I’ve emerged from the caves back into the sunlight, ready to tell you about by first IFDB Spelunking adventure! The idea is to use the “10 Random Games” link to generate a set of 10 random games, and then make a good-faith effort to play them. If you can’t play them, or they’re too awful to play them through, that’s okay. But this time I managed to finish all these ten games. The concept comes from Joey Jones; he and Sam Ashwell actually made games documenting their spelunking expeditions. That’s too much work for me; instead, I’ll write a quick report here! (And I wrote IFDB reviews too.)
If you want to use this topic to announce and/or report on your own spelunking expeditions, feel free to do so.
- Victor’s first expedition: described in this post.
- Victor’s second expedition: initial post, final report.
- Tekket’s expedition: initial post
Here was my list:
And here’s what I found, ordered from worst to best:
- Nerd Quest. A puerile, half-baked and very small adventure written in a primitive home-brew parser system. Not recommended.
- Room. A badly written choice-based piece about depression. Pretty bad, but at least it tries something worthwhile, which is why I rank it above Nerd Quest.
- The Courier Who Missed Me. Christopher Huang has written good interactive fiction, but this SpeedIF is little more than an illogical puzzle.
- Shadows Out of Time. A choice-based (originally game-book PDF) horror game about waking up in Oxford’s Bodleian Library and finding it deserted. Too reliant on knowledge of the original building to be fully appreciated by anyone but an Oxonian, and there’s not much of a story anyway.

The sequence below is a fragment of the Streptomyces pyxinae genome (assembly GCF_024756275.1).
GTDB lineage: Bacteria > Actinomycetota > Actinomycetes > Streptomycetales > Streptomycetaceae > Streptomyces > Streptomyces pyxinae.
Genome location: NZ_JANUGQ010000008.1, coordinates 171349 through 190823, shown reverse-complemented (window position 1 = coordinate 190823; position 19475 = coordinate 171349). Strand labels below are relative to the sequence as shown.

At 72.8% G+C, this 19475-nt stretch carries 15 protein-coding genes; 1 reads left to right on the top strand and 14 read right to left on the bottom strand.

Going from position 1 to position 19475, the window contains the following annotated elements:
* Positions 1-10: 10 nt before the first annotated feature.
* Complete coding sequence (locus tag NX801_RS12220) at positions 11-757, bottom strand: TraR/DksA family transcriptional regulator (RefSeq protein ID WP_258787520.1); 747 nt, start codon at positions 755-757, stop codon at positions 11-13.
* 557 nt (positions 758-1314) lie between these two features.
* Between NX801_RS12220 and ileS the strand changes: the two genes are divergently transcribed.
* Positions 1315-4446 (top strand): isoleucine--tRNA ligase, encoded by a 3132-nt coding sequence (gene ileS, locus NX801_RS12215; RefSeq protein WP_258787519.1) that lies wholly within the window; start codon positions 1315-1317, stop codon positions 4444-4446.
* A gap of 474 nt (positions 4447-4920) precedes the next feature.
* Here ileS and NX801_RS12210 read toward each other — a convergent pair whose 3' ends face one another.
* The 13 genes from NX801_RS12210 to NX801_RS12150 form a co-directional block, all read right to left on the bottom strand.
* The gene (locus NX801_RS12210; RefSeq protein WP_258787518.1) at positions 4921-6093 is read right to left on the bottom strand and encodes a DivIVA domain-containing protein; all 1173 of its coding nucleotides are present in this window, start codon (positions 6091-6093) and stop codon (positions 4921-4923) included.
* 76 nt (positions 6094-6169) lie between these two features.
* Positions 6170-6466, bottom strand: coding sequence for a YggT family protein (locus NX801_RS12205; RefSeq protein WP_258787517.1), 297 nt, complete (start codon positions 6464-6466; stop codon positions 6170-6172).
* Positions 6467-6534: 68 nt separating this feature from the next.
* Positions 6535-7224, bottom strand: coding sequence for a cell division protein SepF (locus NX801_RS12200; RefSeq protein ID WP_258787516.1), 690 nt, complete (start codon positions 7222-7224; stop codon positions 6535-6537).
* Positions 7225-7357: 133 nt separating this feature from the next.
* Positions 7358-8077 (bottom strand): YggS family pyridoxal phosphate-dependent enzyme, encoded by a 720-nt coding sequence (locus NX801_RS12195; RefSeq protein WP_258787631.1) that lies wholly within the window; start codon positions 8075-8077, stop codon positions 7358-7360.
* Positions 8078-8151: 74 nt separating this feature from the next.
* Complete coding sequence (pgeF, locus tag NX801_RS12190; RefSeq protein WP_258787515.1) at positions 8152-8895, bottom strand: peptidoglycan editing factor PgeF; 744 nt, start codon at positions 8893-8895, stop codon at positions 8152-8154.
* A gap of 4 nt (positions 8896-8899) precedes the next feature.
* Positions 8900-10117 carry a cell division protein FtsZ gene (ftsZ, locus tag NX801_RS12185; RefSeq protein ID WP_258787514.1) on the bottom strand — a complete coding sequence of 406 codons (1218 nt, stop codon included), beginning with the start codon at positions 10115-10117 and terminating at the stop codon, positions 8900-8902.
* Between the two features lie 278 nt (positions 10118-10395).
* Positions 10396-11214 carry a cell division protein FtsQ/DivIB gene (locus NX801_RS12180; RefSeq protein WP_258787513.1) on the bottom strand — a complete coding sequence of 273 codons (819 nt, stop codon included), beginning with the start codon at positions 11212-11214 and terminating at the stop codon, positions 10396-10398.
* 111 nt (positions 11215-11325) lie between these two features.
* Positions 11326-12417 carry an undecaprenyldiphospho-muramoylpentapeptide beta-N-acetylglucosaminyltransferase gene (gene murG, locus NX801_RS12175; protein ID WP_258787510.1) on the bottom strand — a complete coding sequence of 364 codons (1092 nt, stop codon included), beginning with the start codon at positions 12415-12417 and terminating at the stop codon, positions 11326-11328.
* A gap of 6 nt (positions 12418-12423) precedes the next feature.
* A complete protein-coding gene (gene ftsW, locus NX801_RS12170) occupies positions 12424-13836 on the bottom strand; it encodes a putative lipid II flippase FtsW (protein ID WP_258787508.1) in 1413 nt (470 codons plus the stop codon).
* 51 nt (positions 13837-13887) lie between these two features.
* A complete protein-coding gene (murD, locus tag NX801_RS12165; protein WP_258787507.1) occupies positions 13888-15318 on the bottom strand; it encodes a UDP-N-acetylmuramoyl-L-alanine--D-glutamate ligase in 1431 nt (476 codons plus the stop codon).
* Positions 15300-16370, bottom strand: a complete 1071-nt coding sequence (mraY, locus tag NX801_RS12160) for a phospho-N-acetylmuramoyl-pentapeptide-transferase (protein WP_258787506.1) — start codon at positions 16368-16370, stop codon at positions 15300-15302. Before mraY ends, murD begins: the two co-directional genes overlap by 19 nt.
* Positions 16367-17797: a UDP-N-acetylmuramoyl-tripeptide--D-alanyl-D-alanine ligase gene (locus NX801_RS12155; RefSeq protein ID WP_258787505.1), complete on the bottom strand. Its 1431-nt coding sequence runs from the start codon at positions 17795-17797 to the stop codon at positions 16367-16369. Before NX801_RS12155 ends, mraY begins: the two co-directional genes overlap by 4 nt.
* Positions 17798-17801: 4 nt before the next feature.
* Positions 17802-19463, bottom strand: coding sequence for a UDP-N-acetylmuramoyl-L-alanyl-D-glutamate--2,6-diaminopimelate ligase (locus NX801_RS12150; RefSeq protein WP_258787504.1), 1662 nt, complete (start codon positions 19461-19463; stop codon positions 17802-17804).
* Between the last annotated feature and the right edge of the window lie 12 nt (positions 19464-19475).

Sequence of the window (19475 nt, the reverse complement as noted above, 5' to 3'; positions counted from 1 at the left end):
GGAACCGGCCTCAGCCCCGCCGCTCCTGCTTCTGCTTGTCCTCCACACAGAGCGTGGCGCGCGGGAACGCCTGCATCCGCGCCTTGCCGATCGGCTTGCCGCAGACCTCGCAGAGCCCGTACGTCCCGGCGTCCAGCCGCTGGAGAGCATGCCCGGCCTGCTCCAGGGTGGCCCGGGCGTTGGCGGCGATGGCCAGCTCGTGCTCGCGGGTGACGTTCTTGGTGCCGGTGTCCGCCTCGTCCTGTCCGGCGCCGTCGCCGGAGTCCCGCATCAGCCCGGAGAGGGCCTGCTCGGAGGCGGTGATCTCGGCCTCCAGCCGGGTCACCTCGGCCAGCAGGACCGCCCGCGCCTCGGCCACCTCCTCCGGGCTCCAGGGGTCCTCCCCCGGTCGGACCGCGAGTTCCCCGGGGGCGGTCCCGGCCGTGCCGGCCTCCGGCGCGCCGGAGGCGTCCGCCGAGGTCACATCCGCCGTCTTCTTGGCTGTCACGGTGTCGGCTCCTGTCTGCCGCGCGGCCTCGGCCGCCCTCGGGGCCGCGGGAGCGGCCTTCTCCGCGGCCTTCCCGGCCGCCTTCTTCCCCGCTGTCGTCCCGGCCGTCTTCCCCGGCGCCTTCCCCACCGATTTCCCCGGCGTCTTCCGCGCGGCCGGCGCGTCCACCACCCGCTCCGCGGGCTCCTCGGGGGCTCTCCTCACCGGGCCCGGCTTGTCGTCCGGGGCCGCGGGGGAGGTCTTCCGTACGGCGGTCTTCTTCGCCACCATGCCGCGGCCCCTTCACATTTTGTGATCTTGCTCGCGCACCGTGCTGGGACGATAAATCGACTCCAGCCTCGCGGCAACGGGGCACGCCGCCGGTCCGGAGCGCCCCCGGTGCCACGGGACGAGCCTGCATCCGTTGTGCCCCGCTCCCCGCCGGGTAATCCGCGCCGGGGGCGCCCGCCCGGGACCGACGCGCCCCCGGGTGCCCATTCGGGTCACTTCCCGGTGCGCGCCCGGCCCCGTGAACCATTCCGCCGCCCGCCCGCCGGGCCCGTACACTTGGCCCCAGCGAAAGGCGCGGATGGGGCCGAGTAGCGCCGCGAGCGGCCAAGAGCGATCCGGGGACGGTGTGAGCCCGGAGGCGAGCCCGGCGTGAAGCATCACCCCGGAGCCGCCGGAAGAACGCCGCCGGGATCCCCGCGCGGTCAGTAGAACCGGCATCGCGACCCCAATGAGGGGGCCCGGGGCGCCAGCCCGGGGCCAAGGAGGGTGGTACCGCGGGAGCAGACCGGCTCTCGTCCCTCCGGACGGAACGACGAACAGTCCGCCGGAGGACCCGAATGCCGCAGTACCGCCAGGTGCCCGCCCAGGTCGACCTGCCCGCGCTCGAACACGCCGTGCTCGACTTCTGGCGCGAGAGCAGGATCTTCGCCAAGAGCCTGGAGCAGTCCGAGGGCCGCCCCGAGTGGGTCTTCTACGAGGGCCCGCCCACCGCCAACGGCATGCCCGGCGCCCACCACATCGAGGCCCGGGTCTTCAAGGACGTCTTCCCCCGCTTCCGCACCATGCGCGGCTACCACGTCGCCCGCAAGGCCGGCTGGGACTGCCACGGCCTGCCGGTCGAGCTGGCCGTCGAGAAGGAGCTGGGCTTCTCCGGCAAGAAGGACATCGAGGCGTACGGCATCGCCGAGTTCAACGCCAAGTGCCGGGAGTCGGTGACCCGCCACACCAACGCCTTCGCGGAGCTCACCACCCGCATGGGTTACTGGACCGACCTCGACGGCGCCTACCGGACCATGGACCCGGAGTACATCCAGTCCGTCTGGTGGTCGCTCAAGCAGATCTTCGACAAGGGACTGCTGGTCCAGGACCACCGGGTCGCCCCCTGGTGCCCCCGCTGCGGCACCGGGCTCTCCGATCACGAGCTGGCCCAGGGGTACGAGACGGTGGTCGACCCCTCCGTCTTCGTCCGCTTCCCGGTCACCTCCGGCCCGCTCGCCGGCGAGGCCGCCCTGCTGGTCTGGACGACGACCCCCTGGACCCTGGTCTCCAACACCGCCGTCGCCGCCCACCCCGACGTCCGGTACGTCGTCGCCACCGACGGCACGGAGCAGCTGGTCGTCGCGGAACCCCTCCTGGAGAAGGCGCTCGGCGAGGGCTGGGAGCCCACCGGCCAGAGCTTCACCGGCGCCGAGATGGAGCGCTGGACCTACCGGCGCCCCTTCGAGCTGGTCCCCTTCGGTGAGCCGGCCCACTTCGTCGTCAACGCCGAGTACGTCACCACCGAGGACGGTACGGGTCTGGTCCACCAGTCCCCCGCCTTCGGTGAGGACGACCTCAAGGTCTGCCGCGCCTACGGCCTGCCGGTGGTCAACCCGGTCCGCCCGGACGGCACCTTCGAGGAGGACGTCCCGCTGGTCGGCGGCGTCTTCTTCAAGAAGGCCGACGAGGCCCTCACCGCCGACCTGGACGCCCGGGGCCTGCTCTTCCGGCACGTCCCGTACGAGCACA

- I wish I had not played this game. A linear exploration of the American Dream; a simple morality tale telling you that there are more important things than money and a great career.
- Post-Christmas Letdown. A charming little SpeedIF about the morning after Christmas. Short and sweet, some simple puzzles that don’t outstay their welcome.
- The Endling Archive. Ranks about as high as Time Quest, though it couldn’t be more different. The Endling Archive shows us the germ of a really good and innovative idea – telling a poignant story in the form of a database that gets slowly revealed – but it’s too short and loses itself in an uninteresting sci-fi frame story.
- Time Quest. The oldest game in the list. This parser game definitely lacks some modern conveniences, but its expansive world, simple & fair puzzles, and (despite some deaths and one unwinnable situation) relative lack of cruelty nevertheless make it still fun to play.
- Celtic Carnage. Ranks about as high as Triune, though, again, the games are very different. Celtic Carnage is an adventure game of medium to high difficulty with a detailed plot and an impressive reliance on Irish mythology. I used a walkthrough to solve the tougher parts, but I definitely enjoyed my time with this game.
- Triune. A very interesting parser exploration of abuse, magic and womanhood. Multiple endings depending on your choices in a fairy tale world built around different archetypes of Woman. Thematically things could have been tightened, and the puzzles could have been smoothed (especially since they’re not really the point), but there’s a boldness of vision and seriousness of purpose that I admire.
I really enjoyed my spelunking and am tempted to start on a new expedition very soon!